In this sweetly brief collection of short stories, Yoko Ogawa gives readers glimpses of the mundane, mixed with unsettling imagery and hints of darkneIn this sweetly brief collection of short stories, Yoko Ogawa gives readers glimpses of the mundane, mixed with unsettling imagery and hints of darkness under a calm exterior. Ogawa’s writing is starkly beautiful. Although this is a translation, the economy and choice of words adds to the chilly and reserved tone of the stories, giving readers a well-rounded reading experience where language, plot, and theme all compliment and enhance one another.
I wouldn’t classify this book as mainstream horror by any means. There is murder and, like the title says, revenge, but none of the stories strictly dwell on the violence. Instead, the narratives slowly reveal the underlying dark nature, swelling to a peak at the end of each tale. Themes and symbols are introduced only to reappear in later stories, building as you read further in the book. I found this interweaving of narrative to both enhance the disquieting nature of the book and to give the book a nice cohesion. The symbols reminded me of musical strains you might hear at different moments in movements of a symphony. In fact, the act of reading Revenge felt a great bit like listening to a good piece of music. I’m sure if I were to reread it I would pick up new notes and melodies I had missed on my earlier reading.
I found Revenge to be a very satisfying book to read, and although I haven’t read it in the original Japanese, I think the translator Stephen Snyder deserves recognition for a translation in which the language mirrors the themes and emotions of the narrative. I recommend this book to lovers of literary horror, short stories, and to people who want to try something different but don’t want to have to make a huge time commitment....more
I grew up loving fairy tales, especially those by the Brothers Grimm. I had them narrated on records, and I’d sit or lay on the carpet and just listenI grew up loving fairy tales, especially those by the Brothers Grimm. I had them narrated on records, and I’d sit or lay on the carpet and just listen and let my imagination take me away. I took the stories at face value, and never questioned how odd they are, or why things happen in them the way they do. It was just how it was.
Now, as an adult, it’s wonderful to be able to get reacquainted with the stories, and to read some I’d never heard of before. In this new translation and version, Philip Pullman has selected 50 of the stories and presents them once again. He doesn’t embellish much, but tries to find the best version of each tale from the many editions the Grimm brothers published. At the end of each story, Pullman gives bibliographical references for similar stories that appear in sources like Mother Goose, Italo Calvino, and the Arabian Nights, among others. When available, Pullman also tells us where the brothers first heard the tale, and from whom. It’s a fantastic starting point for those looking for references to related sources.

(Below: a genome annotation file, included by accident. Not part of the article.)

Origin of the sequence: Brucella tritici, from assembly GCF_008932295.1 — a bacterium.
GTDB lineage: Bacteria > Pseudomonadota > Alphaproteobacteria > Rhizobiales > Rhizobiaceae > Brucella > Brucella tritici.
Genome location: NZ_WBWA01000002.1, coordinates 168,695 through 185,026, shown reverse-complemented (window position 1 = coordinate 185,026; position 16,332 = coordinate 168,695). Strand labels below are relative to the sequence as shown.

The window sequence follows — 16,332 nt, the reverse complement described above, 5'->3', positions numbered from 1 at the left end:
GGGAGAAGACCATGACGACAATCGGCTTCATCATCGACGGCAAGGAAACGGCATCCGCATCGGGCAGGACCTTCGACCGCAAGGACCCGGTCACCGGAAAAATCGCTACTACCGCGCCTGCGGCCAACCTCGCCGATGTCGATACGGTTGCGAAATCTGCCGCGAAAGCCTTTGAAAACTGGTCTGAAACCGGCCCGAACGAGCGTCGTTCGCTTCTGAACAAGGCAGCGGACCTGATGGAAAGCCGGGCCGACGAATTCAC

As straightforward as the stories are, Pullman still gives us his own thoughts about them at the end, and choices he would make if he were to change them. For example, in his version of Rapunzel he has Rapunzel complain of her clothes being too tight, revealing to the witch that she is pregnant, rather than the alternative of Rapunzel stupidly asking the witch why she is heavier to pull up than the prince. Pullman argues that his way keeps Rapunzel completely innocent and worthy of her eventual redemption. Pullman also wrote a fantastic introduction to the volume, giving intelligent analysis of why and how fairy tales work.
This is a beautiful book of well-loved stories, and Pullman’s own writing makes it worthwhile to anyone who is interested in folklore, storytelling, and the sources of our common narrative standards....more
The Eternal Kiss 13 Vampire Tales of Blood and Desire is a great anthology of thirteen vampire tales by current YA authors. Not every story focuses onThe Eternal Kiss 13 Vampire Tales of Blood and Desire is a great anthology of thirteen vampire tales by current YA authors. Not every story focuses on the vampire as love-interest/Byronic hero, although there is that if you want it. Overall, I thought this compilation did a great job of presenting the vampire in its many forms and mythologies. While the writers each have their own voice and take on the vampire, the stories hang together well as a cohesive unit, making this a strong anthology.
For me, the strongest stories were:
"Falling to Ash" by Karen Mahoney - This was more of a beginning to something that could develop much further. As my first introduction to Mahoney's work, it made me curios to read her other writings.
"Sword Point" by Maria V. Snyder - I liked this story because its vampires were truly monstrous, and the protagonist showed potential to develop into a very strong female character.
"The Coldest Girl in Coldtown" by Holly Black - I find Black's writing to be gritty, yet poetic. I also liked the way Black treated vampires as infected citizens in quarantine.
"The Thirteenth Step" by Libba Bray - This was a nicely paced, intriguing story, with a main character that had a great back story.
"Wet Teeth" by Cecil Castellucci - What made this story so good was how short and concise it was.